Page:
Hawkeye Recap: The Russian Assassin Would Like a Word (and Some Hot Sauce)


Season 1 Episode 5
Editor’s Rating 3 stars


Season 1 Episode 5
Editor’s Rating 3 stars
Photo: Marvel Studios

Let’s start with the ending and the big reveal that the “Big Guy” alluded to throughout the series is actually the Kingpin of Crime, as played by Vincent D’Onofrio on the Netflix Marvel series Daredevil. It would be tempting to say, “Called it,” but who couldn’t have called that? The show hasn’t exactly been subtle with its hints, up to and including the Fat Man Used Cars lot that plays a key role in this episode. And there he is in the episode’s final frame, talking to Eleanor Bishop, much to the shock of Kate.

And why not? Kingpin’s one of Marvel’s best villains, serving as a regular foil to Daredevil, an occasional foil to Spider-Man, and a general pain in the butt to Marvel’s NY heroes. What’s more, D’Onofrio’s performance is one of the best elements of Daredevil, and while the MCU largely ignores its weird, Netflix-born cousins, they’re still officially in continuity. So, enter Kingpin.

Speaking of continuity, the MCU’s might not be watertight, but Marvel doesn’t leave a lot of gaps unfilled when it gets the chance to fill them. “Ronin,” the penultimate episode of Hawkeye’s first season, opens by catching up with Yelena Belova (Florence Pugh), Natasha’s “sister” and a fellow graduate of the Black Widow Finishing School for Young Assassins (or whatever it’s called). Picking up where Black Widow left off, Yelena and a fellow Widow are making the rounds chemically deprogramming other Widows only to discover that their latest target, Anna, is not a brainwashed killer for hire. Instead, she’s a highly successful killer for hire fully in charge of her senses. She barely has time to dish about her awesome life before Yelena, after excusing herself, is Blipped out of existence for five years. She returns to a much-changed world, one in which Natasha is no longer alive. And it makes her mad.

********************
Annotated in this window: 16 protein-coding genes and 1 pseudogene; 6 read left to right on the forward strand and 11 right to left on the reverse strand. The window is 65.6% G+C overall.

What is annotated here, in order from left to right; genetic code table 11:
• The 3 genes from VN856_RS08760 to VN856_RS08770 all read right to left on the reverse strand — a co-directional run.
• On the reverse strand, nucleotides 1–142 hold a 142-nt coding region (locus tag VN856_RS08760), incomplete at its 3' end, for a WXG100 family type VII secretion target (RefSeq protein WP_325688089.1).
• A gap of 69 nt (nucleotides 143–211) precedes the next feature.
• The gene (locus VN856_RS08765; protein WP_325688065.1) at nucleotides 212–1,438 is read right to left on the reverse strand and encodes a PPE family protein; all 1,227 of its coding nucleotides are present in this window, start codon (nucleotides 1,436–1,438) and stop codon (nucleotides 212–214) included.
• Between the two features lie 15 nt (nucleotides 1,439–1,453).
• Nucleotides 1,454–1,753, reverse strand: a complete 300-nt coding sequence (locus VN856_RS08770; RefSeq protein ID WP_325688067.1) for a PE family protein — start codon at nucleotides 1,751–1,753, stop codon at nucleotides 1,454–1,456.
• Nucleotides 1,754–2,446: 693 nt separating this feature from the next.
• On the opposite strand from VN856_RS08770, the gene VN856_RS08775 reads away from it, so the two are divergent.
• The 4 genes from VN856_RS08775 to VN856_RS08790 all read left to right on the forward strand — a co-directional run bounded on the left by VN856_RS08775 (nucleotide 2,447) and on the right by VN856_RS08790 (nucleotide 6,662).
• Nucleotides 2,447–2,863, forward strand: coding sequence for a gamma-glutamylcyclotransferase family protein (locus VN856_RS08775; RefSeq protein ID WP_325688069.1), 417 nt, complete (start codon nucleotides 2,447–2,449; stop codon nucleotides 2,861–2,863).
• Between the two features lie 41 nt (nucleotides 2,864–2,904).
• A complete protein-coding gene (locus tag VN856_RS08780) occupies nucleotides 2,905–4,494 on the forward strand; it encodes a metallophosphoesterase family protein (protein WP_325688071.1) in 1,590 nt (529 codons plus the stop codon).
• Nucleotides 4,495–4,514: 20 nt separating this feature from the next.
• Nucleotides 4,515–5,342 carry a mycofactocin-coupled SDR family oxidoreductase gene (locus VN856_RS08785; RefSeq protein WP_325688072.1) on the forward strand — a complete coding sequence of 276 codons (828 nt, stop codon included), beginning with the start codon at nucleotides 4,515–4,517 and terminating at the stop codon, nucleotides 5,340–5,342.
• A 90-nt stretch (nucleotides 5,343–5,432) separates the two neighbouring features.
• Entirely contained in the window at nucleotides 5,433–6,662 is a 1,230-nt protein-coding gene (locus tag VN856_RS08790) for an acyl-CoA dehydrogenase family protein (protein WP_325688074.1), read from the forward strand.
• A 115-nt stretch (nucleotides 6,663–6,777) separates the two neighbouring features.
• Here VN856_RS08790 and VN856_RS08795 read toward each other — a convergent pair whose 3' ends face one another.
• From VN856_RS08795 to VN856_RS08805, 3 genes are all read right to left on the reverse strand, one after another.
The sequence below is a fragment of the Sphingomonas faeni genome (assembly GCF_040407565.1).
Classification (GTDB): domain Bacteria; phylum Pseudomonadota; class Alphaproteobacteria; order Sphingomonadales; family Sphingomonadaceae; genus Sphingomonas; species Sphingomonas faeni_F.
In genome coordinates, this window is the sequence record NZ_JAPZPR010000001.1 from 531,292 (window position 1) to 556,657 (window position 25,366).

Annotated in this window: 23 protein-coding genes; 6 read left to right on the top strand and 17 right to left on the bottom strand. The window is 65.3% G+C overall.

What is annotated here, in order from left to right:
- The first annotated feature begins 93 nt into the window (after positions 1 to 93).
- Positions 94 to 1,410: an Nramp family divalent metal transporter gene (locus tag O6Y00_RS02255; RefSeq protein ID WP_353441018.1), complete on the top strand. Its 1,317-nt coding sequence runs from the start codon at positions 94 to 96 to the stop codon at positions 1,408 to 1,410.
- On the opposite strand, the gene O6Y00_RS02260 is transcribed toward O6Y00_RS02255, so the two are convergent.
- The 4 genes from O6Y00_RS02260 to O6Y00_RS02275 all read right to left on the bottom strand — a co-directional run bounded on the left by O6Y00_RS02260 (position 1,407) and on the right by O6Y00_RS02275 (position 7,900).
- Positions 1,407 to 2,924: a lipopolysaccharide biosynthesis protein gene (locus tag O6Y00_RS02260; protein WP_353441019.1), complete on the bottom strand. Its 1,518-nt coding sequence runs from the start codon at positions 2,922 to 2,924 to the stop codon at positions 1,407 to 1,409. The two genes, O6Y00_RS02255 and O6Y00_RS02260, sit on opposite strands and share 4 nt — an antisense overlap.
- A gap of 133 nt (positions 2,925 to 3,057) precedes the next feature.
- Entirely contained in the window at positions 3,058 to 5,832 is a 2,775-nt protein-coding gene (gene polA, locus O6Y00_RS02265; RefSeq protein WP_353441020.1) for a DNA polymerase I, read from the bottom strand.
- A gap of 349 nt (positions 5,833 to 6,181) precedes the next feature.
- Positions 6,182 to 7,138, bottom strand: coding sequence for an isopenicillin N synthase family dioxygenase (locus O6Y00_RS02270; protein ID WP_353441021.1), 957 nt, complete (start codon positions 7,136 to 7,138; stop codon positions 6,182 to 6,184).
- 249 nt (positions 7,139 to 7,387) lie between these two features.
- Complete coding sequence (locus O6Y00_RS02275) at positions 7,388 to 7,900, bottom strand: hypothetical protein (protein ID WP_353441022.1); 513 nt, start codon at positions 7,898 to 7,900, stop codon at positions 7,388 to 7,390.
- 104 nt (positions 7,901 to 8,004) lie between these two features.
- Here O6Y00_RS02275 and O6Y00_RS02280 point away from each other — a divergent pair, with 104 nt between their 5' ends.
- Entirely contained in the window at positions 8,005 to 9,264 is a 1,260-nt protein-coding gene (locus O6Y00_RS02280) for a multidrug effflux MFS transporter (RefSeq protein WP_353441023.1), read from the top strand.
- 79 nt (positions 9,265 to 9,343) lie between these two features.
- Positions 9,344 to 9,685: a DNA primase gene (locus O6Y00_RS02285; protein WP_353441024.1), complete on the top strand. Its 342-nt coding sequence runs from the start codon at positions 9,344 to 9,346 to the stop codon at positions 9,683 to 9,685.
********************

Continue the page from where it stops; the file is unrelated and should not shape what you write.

She’s not mad enough, however, to take out Clint for personal reasons. She’s been hired by some mysterious someone (let’s just call him “Kingpin”) to kill him. To that end, she’s relentless, if meticulous and thoughtful. She shows up at Kate’s burned-out old apartment and makes her some macaroni and cheese, which she serves up with a side order of smiling intimidation and an unnerving tendency to use Kate’s full name at all times. “You’re probably thinking, ‘What! This is crazy!’,” she tells Kate. And she’s kind of right. But ultimately Yelena’s there for a pretty mundane reason: She wants info on Clint’s location, info Kate doesn’t have.

What she does have, however, is the warm glow that only maternal love and concern can bestow. Beaten up and defeated, Kate’s dispirited by the turn her partnership with Clint has taken. Eleanor, however, is there with a quiver full of affirmations about the wonderful person Kate is and the amazing future ahead of her, though those affirmations all come with discouragements about attempting superheroics. How much of this is genuine concern and how much is Eleanor advancing a hidden agenda?